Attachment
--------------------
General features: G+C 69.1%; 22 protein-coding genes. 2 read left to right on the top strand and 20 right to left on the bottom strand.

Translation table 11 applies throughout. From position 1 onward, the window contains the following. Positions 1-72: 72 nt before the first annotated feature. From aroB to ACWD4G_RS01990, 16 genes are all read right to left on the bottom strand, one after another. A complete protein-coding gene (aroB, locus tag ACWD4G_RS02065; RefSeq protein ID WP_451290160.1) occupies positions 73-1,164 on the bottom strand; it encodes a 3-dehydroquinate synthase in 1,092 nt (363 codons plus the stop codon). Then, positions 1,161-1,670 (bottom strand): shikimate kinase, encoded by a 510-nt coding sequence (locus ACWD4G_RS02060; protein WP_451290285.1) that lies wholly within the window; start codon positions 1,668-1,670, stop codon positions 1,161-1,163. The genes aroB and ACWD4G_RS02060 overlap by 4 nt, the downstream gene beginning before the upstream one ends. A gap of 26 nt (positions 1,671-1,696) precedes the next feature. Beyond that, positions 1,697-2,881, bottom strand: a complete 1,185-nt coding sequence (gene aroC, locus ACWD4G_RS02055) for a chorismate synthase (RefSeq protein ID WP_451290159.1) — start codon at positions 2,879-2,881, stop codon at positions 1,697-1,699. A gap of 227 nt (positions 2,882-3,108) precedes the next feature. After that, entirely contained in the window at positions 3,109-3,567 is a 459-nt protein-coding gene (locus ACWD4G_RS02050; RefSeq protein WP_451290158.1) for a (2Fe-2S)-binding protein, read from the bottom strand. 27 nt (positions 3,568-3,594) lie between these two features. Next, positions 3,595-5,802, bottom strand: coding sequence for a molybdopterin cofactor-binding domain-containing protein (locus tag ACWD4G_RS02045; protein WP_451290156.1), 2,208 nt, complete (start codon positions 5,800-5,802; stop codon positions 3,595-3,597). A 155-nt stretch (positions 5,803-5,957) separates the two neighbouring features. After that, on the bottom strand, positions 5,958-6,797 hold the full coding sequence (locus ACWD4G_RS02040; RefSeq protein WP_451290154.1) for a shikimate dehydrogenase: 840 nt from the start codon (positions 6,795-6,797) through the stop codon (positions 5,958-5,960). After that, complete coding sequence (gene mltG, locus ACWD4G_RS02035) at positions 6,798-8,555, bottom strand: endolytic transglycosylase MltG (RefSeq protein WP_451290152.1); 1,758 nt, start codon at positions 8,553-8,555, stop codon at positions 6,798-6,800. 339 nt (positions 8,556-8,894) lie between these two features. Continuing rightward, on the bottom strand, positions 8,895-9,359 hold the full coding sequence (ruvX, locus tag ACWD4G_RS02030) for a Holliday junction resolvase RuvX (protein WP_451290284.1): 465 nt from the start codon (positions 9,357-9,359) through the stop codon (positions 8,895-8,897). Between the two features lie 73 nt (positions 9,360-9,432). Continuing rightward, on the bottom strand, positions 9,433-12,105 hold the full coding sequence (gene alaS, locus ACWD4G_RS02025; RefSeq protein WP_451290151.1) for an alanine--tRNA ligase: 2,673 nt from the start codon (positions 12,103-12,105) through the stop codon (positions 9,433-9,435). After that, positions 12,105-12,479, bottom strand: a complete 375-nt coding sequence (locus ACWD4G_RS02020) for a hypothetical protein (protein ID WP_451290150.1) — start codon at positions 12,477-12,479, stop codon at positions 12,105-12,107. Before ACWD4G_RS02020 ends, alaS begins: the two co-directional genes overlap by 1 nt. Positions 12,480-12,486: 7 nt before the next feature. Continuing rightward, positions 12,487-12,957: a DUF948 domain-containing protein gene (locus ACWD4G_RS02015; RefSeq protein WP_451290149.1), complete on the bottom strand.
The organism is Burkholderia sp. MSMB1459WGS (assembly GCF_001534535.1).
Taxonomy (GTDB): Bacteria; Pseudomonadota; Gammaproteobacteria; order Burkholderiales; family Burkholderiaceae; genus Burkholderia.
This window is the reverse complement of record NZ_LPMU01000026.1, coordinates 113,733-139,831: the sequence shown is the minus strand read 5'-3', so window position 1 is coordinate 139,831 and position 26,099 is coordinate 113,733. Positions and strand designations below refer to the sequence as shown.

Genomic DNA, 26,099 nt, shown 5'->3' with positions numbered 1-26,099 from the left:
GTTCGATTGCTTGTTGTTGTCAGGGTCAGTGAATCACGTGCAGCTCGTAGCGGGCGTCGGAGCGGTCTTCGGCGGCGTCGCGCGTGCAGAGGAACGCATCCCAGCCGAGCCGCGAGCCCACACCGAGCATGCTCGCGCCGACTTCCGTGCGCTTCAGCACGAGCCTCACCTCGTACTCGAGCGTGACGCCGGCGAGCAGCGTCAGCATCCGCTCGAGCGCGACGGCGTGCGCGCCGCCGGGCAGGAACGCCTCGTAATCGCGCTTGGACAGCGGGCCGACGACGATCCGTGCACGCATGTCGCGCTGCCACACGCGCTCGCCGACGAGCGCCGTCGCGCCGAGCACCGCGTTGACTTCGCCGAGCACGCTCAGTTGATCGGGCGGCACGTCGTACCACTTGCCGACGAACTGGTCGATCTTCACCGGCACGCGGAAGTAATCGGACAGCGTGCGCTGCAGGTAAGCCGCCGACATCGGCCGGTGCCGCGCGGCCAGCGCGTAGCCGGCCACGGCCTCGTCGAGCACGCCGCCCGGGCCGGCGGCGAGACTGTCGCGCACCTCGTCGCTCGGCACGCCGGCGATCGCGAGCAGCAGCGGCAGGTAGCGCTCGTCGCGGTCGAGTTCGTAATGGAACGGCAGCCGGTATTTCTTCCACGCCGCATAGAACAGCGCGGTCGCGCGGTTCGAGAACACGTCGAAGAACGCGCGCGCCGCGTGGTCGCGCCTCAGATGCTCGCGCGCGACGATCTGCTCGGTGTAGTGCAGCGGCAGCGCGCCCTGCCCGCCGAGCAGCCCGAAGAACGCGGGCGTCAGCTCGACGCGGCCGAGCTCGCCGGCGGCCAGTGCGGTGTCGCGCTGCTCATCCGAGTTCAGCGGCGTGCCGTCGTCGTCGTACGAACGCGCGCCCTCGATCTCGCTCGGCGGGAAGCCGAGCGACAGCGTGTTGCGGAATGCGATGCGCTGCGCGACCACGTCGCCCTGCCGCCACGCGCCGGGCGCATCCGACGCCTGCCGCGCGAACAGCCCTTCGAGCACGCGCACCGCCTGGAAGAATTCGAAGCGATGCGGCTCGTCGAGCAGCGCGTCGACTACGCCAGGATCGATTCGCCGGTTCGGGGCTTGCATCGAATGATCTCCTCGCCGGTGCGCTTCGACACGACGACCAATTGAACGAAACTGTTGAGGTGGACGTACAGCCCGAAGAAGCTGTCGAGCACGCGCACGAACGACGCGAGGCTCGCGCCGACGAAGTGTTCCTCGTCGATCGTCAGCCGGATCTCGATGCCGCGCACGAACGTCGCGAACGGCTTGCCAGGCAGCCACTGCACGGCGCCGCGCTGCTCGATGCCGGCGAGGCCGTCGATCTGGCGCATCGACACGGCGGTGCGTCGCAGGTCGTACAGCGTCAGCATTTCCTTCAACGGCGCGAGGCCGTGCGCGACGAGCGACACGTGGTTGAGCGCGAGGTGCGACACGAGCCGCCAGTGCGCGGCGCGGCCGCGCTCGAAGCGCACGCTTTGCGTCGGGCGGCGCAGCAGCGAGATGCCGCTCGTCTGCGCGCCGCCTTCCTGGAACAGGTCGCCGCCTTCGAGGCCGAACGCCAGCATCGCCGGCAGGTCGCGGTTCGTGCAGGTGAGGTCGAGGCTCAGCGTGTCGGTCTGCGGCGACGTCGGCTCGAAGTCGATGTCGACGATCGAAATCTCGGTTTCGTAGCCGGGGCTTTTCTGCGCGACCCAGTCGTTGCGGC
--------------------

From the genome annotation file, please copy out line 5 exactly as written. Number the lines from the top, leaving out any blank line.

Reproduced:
This window is the reverse complement of record NZ_LPMU01000026.1, coordinates 113,733-139,831: the sequence shown is the minus strand read 5'-3', so window position 1 is coordinate 139,831 and position 26,099 is coordinate 113,733. Positions and strand designations below refer to the sequence as shown.